Endothelium and myocardial protecting actions of taprostene, a stable prostacyclin analogue, after acute myocardial ischemia and reperfusion in cats.
The effects of taprostene, a synthetic prostacyclin analogue, were investigated in a 6-hour model of myocardial ischemia (MI) with reperfusion in anesthetized cats. Taprostene (100 ng/kg/min) was infused intravenously starting 30 minutes postocclusion of the left anterior descending coronary artery followed by reperfusion 1 hour later, and the cats were observed for an additional 4.5 hours. Taprostene infusion resulted in significantly lower plasma creatine phosphokinase activities at every time from 3 to 6 hours for the MI + taprostene group compared with the MI + vehicle group and were not significantly different when compared with sham MI controls. The areas at risk, expressed as a percentage of the total left ventricular weights, were not significantly different between the MI groups. However, the necrotic area expressed as a percentage of the myocardial area at risk was significantly lower in the taprostene-treated cats compared with the untreated MI group (p less than 0.01). Cardiac myeloperoxidase activities indicated that significantly fewer neutrophils were attracted to the area at risk and to the ischemic zone of the MI + taprostene cats when compared with the MI cats given only the vehicle. Data from isolated left anterior descending coronary artery ring preparations removed from hearts after 6 hours of ischemia indicated that the endothelium was damaged by ischemia-reperfusion injury in the untreated cats. However, endothelial dysfunction was not observed in circumflex coronary arteries of ischemic cats or in coronary rings isolated from MI + taprostene cats. Thus, taprostene exerted a significant cardioprotection in cats subjected to ischemia and reperfusion.(ABSTRACT TRUNCATED AT 250 WORDS)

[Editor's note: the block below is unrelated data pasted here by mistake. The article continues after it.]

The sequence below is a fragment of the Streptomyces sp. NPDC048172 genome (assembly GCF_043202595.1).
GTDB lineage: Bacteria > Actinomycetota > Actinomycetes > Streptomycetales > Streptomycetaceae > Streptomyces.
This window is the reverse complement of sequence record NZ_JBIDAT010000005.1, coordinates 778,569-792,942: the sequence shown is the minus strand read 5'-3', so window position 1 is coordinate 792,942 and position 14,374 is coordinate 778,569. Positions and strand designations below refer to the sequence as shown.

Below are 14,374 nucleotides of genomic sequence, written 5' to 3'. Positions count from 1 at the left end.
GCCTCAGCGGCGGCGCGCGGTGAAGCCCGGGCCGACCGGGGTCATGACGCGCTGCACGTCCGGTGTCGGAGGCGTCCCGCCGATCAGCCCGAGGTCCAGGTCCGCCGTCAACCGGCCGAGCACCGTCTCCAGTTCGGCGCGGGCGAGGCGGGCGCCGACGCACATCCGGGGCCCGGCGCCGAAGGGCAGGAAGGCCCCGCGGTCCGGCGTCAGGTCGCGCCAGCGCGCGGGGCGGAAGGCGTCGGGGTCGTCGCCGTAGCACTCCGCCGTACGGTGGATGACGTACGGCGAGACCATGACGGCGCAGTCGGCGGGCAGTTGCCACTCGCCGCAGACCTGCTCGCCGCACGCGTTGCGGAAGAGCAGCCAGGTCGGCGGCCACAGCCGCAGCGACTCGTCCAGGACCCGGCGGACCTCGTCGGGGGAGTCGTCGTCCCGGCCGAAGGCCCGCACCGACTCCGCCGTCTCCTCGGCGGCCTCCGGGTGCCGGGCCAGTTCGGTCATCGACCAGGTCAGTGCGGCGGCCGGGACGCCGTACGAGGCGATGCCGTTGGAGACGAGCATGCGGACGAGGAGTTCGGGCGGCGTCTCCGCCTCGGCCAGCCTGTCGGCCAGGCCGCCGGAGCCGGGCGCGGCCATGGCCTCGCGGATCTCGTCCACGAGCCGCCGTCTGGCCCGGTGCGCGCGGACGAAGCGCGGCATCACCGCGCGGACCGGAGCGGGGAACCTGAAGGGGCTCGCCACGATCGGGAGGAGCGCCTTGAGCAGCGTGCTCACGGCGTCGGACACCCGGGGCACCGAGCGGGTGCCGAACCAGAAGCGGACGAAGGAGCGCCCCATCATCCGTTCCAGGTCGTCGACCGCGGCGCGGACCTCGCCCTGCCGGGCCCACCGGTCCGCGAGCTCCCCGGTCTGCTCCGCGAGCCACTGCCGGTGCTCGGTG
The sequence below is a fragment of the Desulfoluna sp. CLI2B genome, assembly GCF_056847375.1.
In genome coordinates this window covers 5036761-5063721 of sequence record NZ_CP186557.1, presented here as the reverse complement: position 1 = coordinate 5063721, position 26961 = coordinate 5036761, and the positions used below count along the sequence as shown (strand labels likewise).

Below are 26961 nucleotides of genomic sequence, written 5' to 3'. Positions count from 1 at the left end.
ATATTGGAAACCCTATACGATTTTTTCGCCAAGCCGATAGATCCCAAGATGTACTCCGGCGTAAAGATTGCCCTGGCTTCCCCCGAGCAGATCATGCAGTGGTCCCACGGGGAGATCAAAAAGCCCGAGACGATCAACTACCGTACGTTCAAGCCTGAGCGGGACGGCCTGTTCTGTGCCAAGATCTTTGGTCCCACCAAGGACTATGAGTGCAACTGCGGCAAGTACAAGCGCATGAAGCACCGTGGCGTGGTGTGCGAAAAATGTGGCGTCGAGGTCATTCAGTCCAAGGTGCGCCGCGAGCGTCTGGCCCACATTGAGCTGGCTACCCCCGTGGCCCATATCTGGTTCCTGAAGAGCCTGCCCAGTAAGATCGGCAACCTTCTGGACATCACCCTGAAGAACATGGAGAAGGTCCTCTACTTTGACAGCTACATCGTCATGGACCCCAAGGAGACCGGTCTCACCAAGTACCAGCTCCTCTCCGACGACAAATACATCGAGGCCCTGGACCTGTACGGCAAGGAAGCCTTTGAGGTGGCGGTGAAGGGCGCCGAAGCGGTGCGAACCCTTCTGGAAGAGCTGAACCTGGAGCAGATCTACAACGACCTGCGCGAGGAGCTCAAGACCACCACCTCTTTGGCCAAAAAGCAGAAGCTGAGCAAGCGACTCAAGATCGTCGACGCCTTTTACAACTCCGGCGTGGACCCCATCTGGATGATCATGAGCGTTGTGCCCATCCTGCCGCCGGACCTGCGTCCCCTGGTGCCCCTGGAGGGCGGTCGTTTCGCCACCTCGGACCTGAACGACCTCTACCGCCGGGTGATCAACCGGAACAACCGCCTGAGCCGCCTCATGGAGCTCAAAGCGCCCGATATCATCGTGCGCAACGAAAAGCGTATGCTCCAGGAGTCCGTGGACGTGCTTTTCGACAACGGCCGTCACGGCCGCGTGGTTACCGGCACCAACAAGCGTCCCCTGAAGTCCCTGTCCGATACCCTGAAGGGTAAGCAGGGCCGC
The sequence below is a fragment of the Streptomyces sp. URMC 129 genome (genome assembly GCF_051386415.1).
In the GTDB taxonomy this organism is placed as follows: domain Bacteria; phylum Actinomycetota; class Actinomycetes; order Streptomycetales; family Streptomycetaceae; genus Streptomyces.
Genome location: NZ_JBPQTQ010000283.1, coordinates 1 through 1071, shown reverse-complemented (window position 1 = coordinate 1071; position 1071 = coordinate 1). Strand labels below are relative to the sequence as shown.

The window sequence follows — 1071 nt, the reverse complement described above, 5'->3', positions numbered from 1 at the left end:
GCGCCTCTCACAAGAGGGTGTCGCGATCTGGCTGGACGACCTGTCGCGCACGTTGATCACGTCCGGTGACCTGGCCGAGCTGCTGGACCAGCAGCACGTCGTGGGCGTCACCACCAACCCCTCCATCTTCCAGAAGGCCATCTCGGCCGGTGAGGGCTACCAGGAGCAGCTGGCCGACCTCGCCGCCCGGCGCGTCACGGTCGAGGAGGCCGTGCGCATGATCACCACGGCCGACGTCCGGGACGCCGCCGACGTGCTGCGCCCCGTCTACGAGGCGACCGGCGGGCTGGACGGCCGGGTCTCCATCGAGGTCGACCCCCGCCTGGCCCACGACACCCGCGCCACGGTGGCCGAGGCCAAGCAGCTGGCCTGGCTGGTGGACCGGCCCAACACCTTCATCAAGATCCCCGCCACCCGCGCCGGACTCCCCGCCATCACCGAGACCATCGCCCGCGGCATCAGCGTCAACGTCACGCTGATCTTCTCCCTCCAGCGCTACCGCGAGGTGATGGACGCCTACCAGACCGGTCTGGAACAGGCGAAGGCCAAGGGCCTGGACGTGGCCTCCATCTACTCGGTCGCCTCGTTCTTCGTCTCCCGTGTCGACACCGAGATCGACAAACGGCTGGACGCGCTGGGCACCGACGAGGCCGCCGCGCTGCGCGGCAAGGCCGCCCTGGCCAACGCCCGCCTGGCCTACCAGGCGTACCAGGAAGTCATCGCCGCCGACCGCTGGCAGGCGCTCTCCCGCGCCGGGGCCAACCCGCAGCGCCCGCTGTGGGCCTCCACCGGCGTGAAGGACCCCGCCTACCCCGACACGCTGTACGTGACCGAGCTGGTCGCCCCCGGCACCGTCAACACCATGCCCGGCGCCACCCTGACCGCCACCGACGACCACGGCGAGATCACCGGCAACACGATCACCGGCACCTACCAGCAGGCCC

- Copyright © 1990 by American Heart Association